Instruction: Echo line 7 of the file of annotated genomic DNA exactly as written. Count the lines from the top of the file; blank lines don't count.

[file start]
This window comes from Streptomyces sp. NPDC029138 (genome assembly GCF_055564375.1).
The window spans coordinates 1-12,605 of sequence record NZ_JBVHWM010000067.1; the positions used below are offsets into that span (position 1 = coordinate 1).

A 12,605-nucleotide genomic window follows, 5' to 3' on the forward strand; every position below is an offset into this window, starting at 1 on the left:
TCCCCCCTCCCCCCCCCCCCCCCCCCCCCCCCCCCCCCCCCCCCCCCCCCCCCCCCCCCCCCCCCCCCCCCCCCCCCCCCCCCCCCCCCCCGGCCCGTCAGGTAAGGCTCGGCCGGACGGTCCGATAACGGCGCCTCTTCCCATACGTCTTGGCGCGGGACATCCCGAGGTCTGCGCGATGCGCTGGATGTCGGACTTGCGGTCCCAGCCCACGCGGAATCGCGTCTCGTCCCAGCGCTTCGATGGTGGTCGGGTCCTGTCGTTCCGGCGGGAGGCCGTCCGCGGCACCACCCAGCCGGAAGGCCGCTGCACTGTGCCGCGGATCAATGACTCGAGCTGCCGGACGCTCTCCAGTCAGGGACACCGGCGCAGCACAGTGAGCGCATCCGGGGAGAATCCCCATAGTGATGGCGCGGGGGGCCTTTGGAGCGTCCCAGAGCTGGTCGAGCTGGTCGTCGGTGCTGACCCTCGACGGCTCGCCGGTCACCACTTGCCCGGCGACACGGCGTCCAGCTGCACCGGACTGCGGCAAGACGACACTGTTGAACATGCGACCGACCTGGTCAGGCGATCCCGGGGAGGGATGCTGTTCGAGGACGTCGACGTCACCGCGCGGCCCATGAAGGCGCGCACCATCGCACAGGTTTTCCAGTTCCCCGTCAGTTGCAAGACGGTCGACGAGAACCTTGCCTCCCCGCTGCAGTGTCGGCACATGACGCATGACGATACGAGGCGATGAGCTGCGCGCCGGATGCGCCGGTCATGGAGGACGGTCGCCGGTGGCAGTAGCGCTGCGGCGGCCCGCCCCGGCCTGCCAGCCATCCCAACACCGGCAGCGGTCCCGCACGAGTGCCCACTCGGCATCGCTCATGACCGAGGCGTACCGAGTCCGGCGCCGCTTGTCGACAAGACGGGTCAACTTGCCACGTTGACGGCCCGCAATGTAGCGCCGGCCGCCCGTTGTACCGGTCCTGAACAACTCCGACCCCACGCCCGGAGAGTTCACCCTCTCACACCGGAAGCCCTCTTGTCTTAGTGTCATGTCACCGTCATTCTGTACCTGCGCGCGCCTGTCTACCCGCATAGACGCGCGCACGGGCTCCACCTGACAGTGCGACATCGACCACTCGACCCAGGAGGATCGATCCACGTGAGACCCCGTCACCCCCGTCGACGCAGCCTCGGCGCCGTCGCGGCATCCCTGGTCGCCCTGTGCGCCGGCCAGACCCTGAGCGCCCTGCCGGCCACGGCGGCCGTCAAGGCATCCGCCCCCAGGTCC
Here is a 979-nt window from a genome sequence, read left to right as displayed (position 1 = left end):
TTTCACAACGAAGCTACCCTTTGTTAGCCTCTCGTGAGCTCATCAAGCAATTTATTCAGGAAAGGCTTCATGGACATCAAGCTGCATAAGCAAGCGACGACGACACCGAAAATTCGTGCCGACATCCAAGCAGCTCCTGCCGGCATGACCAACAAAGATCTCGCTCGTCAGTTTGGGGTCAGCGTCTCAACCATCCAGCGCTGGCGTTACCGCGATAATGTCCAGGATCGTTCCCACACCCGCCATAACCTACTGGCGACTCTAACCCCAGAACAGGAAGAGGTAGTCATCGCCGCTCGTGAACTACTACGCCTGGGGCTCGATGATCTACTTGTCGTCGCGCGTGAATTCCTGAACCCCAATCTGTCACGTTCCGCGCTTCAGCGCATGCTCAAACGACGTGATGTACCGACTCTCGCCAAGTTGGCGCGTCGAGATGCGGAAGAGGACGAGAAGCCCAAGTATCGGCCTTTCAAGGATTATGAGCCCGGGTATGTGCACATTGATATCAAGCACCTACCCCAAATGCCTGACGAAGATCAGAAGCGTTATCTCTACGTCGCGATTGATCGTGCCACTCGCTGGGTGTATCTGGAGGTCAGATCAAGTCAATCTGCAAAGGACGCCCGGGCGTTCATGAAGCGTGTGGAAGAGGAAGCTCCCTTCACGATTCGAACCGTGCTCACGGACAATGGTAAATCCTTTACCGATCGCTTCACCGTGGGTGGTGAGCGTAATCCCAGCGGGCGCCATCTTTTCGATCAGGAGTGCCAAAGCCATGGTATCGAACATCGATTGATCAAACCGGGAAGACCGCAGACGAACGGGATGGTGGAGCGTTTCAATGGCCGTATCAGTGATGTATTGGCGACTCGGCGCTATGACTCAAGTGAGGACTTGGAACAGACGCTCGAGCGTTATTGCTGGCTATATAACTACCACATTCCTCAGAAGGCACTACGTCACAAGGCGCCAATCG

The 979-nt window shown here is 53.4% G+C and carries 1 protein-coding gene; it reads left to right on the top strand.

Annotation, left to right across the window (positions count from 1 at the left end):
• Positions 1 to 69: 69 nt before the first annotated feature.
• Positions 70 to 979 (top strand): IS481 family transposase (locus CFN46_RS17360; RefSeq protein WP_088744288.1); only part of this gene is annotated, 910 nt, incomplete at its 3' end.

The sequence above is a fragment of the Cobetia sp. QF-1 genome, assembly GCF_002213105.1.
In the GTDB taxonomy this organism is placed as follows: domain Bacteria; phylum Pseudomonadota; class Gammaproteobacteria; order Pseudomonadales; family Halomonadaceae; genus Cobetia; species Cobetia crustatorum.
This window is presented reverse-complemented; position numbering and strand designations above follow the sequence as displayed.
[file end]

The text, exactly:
The 979-nt window shown here is 53.4% G+C and carries 1 protein-coding gene; it reads left to right on the top strand.